Rapid warfarin reversal requires the replacement of deficient coagulation factors. PCCs possess several advantages over FFP in this setting. PCCs can completely reverse warfarin-induced anticoagulation within 15 min,13 and correct INR more rapidly and effectively than FFP alone,14–16 resulting in clinically measurable improvements, such as reduction in blood product requirements17 and haematoma extension.14 ,18 PCCs are administered in smaller infusion volumes than FFP; this decreases the risk of fluid overload,19 shortens delivery time and prevents further dilution of innate clotting factors. In addition, they possess a better safety profile, with no requirement for blood group matching, minimal viral transmission risk and no risk of transfusion-related acute lung injury.20 They also have the advantage of storage at room temperature, unlike FFP which must be thawed before delivery. Although early concerns were raised regarding thromboembolic complications with PCC use, these no longer exist for the indicated patient groups, and there is evidence that high-dose PCCs (>40 IU kg−1) can be used safely in even high-risk patients.21 These features, and the evidence for improved outcomes with earlier anticoagulant reversal, make PCCs ideal for use in the prehospital setting in appropriate patients. With the ageing population and ever increasing number of patients on warfarin,22 they are likely to be used more frequently in this setting in the future.
The aim of our study was, therefore, to determine the incidence of haemorrhage requiring PCC administration in our cohort of patients and assess compliance with current national guidelines regarding their storage and use.
The Emergency Medical Retrieval Service (EMRS) is a government funded national service that provides aeromedical retrieval to patients in remote and rural areas of Scotland. It provides patients with life-threatening illness rapid access to critical care interventions and timely transfer to definitive care. The majority of activity is secondary retrieval; retrieval of patients already in a healthcare facility under the care of a healthcare professional. The remaining activity (approximately 20%) is primary retrieval; directly from the scene of an incident. The healthcare facilities served a range from rural general hospitals to isolated General Practitioner (GP) surgeries, and there is a wide variation in resources available at the retrieval sites, for instance, most retrieval centres that the EMRS serves do not have 24 h access to CT imaging. In the majority of secondary retrieval cases, the time from initial presentation to reaching definitive care exceeds 6 h. This is due to a combination of geographical, transport and clinical factors. The EMRS is, by necessity, self-sufficient, and brings critical care interventions, monitoring and treatment directly to the patient regardless of location. Patients are triaged to definitive care depending on clinical diagnosis and presenting location and, where appropriate, transfers are conducted by the EMRS, predominantly using fixed or rotor-wing aircraft.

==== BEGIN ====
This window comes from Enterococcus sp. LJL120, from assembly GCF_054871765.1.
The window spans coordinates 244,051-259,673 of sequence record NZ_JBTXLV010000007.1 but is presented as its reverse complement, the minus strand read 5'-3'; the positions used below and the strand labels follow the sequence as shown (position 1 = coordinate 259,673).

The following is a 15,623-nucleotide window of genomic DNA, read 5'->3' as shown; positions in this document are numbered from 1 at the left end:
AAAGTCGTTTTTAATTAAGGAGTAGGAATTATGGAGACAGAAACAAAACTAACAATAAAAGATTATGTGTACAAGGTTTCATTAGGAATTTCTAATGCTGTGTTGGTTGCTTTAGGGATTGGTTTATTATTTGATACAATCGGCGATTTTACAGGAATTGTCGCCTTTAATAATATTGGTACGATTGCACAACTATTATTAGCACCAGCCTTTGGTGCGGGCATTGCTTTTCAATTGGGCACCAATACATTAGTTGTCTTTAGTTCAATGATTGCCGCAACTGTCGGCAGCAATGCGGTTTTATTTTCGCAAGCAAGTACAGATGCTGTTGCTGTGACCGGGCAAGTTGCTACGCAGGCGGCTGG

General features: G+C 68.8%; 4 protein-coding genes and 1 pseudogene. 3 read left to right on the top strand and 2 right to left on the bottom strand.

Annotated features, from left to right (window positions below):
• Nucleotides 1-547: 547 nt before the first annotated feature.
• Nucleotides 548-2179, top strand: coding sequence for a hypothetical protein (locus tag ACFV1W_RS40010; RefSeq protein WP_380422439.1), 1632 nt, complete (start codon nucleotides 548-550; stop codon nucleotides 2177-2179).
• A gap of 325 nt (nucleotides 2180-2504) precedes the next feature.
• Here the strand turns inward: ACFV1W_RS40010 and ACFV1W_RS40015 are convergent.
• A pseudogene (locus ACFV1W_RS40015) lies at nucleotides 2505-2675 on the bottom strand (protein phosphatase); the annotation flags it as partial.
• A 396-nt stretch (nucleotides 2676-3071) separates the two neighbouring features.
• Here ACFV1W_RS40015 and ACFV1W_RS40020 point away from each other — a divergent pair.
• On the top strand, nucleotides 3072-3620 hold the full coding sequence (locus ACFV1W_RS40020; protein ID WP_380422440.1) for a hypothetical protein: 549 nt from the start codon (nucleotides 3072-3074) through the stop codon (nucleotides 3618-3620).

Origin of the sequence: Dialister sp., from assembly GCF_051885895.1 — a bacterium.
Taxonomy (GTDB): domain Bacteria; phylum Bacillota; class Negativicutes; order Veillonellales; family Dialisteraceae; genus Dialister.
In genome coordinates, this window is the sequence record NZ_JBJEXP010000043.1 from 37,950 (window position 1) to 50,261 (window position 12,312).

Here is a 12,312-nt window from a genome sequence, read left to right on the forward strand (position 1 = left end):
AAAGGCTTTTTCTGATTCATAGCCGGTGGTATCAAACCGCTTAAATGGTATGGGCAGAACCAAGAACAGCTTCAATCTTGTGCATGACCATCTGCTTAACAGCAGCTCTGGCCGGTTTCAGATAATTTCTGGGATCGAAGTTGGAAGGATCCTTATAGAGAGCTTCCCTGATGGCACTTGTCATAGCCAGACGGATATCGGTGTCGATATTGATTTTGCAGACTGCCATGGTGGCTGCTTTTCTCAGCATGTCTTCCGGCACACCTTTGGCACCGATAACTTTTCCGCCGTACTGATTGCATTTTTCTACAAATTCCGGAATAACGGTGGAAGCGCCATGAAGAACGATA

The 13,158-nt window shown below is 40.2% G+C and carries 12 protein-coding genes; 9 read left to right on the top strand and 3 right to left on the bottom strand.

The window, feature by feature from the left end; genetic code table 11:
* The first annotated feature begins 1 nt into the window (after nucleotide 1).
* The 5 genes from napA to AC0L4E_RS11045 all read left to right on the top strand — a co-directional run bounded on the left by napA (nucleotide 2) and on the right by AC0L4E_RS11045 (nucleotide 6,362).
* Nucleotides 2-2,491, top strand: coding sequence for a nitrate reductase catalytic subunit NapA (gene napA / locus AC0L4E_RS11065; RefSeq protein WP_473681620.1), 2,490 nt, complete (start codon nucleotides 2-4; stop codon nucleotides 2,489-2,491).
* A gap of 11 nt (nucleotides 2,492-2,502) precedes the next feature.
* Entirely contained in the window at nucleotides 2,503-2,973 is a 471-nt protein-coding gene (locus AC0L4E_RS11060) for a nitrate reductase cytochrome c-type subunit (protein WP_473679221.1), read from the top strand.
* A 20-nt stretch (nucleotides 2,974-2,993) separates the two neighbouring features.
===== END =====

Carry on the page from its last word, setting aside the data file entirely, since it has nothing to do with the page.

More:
The study was conducted in two parts. First, we sought to determine the incidence of haemorrhage requiring PCC administration in patients managed by the EMRS and compliance with guidelines recommending their use. Second, we aimed to determine adherence to guidelines on hospital stockade of PCCs in the centres served by the EMRS.
Data for all missions conducted by the EMRS is contemporaneously collected and stored on a database. Patients are followed up at 24–48 h and on hospital discharge to determine definite diagnosis, management and outcome. The EMRS database was hand-searched by two researchers (LR and JM) from database inception to the present time (a 42-month period from 1 August 2008 to 1 February 2012) for all patients that received PCCs or met current guidelines for the administration of PCCs. Criteria for inclusion were the presence of major haemorrhage or head injury in a patient known to be on warfarin or with a congenital deficiency of factor IX. Major haemorrhage was defined as limb or life-threatening bleeding. Exclusion criteria were age <16 years and pregnancy. The following details were recorded for each patient when available: age, gender, underlying reason for factor IX deficiency, indication for PCC administration, clotting screen result prior to PCC use, CT imaging prior to PCC use if clinically indicated, PCC use and dose, use of other blood products (blood, FFP, cryoprecipitate and platelets), documented immediate adverse effects of PCC administration and clinical outcome at initial (24–48 h) and 30-day follow-up.
National guidelines recommend that all hospitals managing patients on warfarin therapy should stock licensed 4-factor PCCs.4 In the second part of our study, we conducted a telephone survey (over the period of 1 week in February 2012) of all hospitals served by the EMRS to determine compliance with this standard (see online supplementary appendix A). Data collection included the following details: type of hospital (rural general hospital vs GP-led community hospital), ability to measure INR, availability of CT imaging, access to PCCs and FFP, and authorisation requirements for administration of these products.